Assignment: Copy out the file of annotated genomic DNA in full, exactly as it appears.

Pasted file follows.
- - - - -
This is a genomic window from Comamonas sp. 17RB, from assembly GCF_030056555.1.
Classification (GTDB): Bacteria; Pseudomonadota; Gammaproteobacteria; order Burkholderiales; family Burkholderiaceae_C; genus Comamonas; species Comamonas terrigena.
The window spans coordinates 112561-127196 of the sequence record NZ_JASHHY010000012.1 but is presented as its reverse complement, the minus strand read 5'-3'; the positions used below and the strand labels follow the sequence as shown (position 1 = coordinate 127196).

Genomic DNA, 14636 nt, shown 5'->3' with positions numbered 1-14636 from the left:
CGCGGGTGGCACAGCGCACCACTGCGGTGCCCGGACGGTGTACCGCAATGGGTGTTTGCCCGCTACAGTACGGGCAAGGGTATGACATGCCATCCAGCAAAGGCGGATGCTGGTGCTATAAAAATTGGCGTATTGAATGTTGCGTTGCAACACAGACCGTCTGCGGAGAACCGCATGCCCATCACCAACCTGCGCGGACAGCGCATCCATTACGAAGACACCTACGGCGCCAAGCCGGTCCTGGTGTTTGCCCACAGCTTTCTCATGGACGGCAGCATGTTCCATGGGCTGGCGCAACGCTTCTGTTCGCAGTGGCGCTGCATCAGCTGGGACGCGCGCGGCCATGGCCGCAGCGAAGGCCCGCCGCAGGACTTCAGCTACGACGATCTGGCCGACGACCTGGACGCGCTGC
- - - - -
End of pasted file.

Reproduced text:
This is a genomic window from Comamonas sp. 17RB, from assembly GCF_030056555.1.
Classification (GTDB): Bacteria; Pseudomonadota; Gammaproteobacteria; order Burkholderiales; family Burkholderiaceae_C; genus Comamonas; species Comamonas terrigena.
The window spans coordinates 112561-127196 of the sequence record NZ_JASHHY010000012.1 but is presented as its reverse complement, the minus strand read 5'-3'; the positions used below and the strand labels follow the sequence as shown (position 1 = coordinate 127196).

Genomic DNA, 14636 nt, shown 5'->3' with positions numbered 1-14636 from the left:
CGCGGGTGGCACAGCGCACCACTGCGGTGCCCGGACGGTGTACCGCAATGGGTGTTTGCCCGCTACAGTACGGGCAAGGGTATGACATGCCATCCAGCAAAGGCGGATGCTGGTGCTATAAAAATTGGCGTATTGAATGTTGCGTTGCAACACAGACCGTCTGCGGAGAACCGCATGCCCATCACCAACCTGCGCGGACAGCGCATCCATTACGAAGACACCTACGGCGCCAAGCCGGTCCTGGTGTTTGCCCACAGCTTTCTCATGGACGGCAGCATGTTCCATGGGCTGGCGCAACGCTTCTGTTCGCAGTGGCGCTGCATCAGCTGGGACGCGCGCGGCCATGGCCGCAGCGAAGGCCCGCCGCAGGACTTCAGCTACGACGATCTGGCCGACGACCTGGACGCGCTGC